Effective leadership lies at the core of an energized enterprise. As outlined in my last post, Signs of Effective Leadership, the evidence is in the energy when you walk in the door. Effective leadership determines if and how your people contribute to your organization’s achievements and how freely they can contribute the best of themselves to a bigger outcome. Regardless of how much expertise and competence are present in your enterprise, it is your leadership that determines how much of that power is tapped and how energetic your people can be. A change in leadership must precede organizational change. A change in leadership relies on improving your effectiveness while inspiring, modeling, driving, and guiding change around you. I’ve outlined four attributes found in effective leaders.
People are drawn to leaders who are self-aware, and those leaders have a confidence that warrants the trust others place in them. Build your self-awareness by asking others for their insights on what you don’t know about yourself. You will become more effective, both personally and professionally.
Transformation must happen in your heart and in your habits, or change will be superficial and old habits will slip back into place when the pressure is high—just when a new and better way of working is most important. Being in touch with your people is not just a nice idea; it is crucial to the daily function and operation of your organization. This understanding enables you to capture the hearts and minds of your people, who will make their best contributions when they’re inspired and fully engaged. As the old saying goes, people don’t care what you know until they know that you care.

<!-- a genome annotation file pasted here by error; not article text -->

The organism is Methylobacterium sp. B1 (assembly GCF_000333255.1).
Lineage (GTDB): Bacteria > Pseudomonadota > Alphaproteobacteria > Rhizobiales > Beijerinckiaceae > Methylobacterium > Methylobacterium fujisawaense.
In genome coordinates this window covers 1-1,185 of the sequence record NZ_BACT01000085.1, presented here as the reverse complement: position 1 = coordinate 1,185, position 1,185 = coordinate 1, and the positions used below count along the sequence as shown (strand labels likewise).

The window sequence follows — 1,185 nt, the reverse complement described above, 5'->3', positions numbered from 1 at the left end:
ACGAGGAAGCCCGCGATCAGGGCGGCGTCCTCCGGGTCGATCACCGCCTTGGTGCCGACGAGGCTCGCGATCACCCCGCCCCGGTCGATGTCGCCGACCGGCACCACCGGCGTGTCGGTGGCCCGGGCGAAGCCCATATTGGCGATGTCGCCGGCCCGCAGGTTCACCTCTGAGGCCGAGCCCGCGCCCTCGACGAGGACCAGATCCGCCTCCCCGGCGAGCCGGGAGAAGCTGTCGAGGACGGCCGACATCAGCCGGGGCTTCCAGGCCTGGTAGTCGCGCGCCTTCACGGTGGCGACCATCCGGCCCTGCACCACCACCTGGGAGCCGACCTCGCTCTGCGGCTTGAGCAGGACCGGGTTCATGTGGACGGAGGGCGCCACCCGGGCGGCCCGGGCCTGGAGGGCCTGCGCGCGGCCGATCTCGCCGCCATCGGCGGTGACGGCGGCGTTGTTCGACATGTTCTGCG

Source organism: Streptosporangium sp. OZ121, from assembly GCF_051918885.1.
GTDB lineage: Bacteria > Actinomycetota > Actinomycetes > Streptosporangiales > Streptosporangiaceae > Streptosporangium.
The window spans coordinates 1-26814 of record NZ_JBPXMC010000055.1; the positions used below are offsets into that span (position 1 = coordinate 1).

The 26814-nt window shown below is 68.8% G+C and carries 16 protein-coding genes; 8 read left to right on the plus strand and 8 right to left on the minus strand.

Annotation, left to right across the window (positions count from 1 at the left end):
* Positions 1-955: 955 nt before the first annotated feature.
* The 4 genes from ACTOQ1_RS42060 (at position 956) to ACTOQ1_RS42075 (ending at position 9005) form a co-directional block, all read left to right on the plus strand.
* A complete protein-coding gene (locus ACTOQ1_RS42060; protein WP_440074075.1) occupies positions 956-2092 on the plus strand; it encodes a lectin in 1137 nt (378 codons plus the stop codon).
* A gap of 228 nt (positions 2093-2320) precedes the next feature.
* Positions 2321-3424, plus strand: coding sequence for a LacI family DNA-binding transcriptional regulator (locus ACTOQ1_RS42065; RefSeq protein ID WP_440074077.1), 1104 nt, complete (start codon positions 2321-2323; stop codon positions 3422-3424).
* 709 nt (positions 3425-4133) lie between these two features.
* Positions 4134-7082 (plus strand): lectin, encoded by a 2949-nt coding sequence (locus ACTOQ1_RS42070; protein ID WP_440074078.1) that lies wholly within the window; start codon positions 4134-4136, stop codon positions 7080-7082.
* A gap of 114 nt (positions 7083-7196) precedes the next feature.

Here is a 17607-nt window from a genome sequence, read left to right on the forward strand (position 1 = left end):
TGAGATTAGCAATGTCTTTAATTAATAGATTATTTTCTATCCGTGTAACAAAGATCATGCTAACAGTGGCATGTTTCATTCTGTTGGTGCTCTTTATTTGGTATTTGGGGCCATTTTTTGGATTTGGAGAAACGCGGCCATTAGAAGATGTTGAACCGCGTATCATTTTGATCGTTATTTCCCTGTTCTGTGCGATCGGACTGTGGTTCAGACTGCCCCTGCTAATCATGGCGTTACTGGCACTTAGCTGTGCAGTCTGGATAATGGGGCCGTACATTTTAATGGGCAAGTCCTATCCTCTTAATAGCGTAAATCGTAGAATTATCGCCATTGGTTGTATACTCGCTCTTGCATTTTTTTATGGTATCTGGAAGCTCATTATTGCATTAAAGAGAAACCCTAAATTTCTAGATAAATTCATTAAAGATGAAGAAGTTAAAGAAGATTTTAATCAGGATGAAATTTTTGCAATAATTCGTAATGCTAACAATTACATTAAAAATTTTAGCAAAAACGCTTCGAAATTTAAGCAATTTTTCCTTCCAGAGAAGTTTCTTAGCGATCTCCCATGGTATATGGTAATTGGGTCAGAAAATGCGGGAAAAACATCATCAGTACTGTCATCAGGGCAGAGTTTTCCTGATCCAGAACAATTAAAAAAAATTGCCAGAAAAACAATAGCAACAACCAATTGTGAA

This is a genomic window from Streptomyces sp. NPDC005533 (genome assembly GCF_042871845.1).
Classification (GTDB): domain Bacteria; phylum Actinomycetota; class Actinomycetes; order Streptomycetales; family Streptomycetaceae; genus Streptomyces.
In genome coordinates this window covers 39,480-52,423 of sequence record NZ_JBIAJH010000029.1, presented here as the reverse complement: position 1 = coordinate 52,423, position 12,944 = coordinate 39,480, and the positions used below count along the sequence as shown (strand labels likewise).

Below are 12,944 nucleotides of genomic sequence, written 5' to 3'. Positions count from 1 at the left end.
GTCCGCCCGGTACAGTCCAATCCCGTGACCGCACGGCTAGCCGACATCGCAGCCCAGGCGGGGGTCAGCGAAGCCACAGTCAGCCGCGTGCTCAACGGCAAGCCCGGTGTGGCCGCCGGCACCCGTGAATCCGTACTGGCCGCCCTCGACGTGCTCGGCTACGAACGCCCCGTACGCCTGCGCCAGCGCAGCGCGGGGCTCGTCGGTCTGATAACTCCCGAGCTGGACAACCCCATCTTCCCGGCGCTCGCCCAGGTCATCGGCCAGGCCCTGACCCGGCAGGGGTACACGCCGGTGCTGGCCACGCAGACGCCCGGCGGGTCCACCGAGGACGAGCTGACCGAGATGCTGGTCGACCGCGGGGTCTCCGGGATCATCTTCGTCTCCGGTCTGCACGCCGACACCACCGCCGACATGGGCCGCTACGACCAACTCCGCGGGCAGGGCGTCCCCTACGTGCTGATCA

Effective leaders can read people, and they realize that it’s imperative to listen and see things from other folks’ points of view. Listening is only a start. Being aware of the values and emotions of others is crucial for wielding influence. To have a positive impact on others, first sense how they feel and understand their position. This requires your vigilance and conscious flexibility, and you’ll need to respond in real time to feedback and to exercise social competence. If you wish to respond effectively to the people in your working environment, cultivate an awareness of what is important to them.
Effective leaders convince their followers to help them lead. This kind of persuasion requires engaging people’s hearts and minds. Many strategic decisions are never adopted, are implemented only partially, or are abandoned at the outset. When ideas are dictated, the result is often failure. But when executives first confer with colleagues to rethink their long-term priorities, plans are more likely to be adopted. You can persuade by collaboration and by exercising patience while people make their own decisions on the basis of full information. As essential steps in influencing others, take the time to establish bonds, collaborate, and be patient.